This manuscript was written in the 1950s, after the rift between Tito and Stalin (1948) and attempts to introduce the experiment of self-management as a separate direction under the Yugoslav version of socialism, and to apply a different interpretation of Marxism-Leninism than that of the Soviet Union. Tijan defined the separate path of the Yugoslav communists with the following words: “Titoism, in fact, means an attempt to overcome their doctrine and the practical needs of the state, a process in which the Communist Party consistently plays the role of a brake, as acknowledging logical and realistic conclusions would inevitably led to the loss of its power. Therefore, this new period of Yugoslav communism is not a communist heresy at all, but a peculiar application of Marxism-Leninism, altered even with elements of Stalinism, to the special circumstances in which Yugoslavia has found itself (...). In Yugoslav communist reformism, however, the most important fact is that it did not come about voluntarily or as a planned and deliberate policy of the CPC leadership, but as a result of the objective and external influences that forced the leadership to start the process called Titoism.”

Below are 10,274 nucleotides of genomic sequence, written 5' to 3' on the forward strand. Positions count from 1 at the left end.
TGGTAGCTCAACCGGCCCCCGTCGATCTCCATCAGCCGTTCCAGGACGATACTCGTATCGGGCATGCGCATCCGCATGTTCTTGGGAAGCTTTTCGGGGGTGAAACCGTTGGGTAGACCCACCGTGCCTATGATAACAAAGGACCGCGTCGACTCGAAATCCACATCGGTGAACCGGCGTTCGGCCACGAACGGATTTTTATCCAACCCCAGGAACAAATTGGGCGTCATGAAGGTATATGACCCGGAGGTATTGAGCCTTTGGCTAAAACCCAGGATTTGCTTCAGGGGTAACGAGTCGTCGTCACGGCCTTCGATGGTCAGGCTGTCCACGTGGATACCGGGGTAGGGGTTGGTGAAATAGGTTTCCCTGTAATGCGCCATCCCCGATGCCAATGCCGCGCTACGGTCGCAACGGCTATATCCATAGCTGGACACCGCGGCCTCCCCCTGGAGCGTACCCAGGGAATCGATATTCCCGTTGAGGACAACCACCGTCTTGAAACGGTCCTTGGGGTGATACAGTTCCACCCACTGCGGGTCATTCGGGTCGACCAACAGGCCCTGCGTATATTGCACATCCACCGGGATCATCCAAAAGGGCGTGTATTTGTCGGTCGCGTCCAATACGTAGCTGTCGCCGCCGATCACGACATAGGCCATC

This article was published in 1962 in Madrid's cultural review El Arbor, where Tijan was an associate. He discussed Ivo Andric and the Nobel Prize for Literature awarded to him by the Swedish Academy for his life’s work – the novel The Bridge on the Drina. Tijan's description of Andrić's public activity focuses on the latter’s opportunism, because Andrić, as a civic intellectual, gained high status in the new communist hierarchy after 1945, becoming the president of the Writers Association of the New Yugoslavia. However, Tijan pointed out Andrić's later works, such as the novel The Damned Yard in 1956, in which some passages appear to be critical allusions to the then current Tito regime. Tijan did not avoid criticizing the attempt of the socialist regime to create a unique Yugoslav literature, with Andric's literary oeuvre as one of its touchstones. Conversely, Tijan denied the existence of Yugoslav literature, since he was prepared to argue that what truly existed were the distinct literatures of the Yugoslav peoples: Croatian, Serbian and Slovene. In his opinion, even the commitment of a great writer like Andric to the Yugoslav nationality could not change anything in that regard.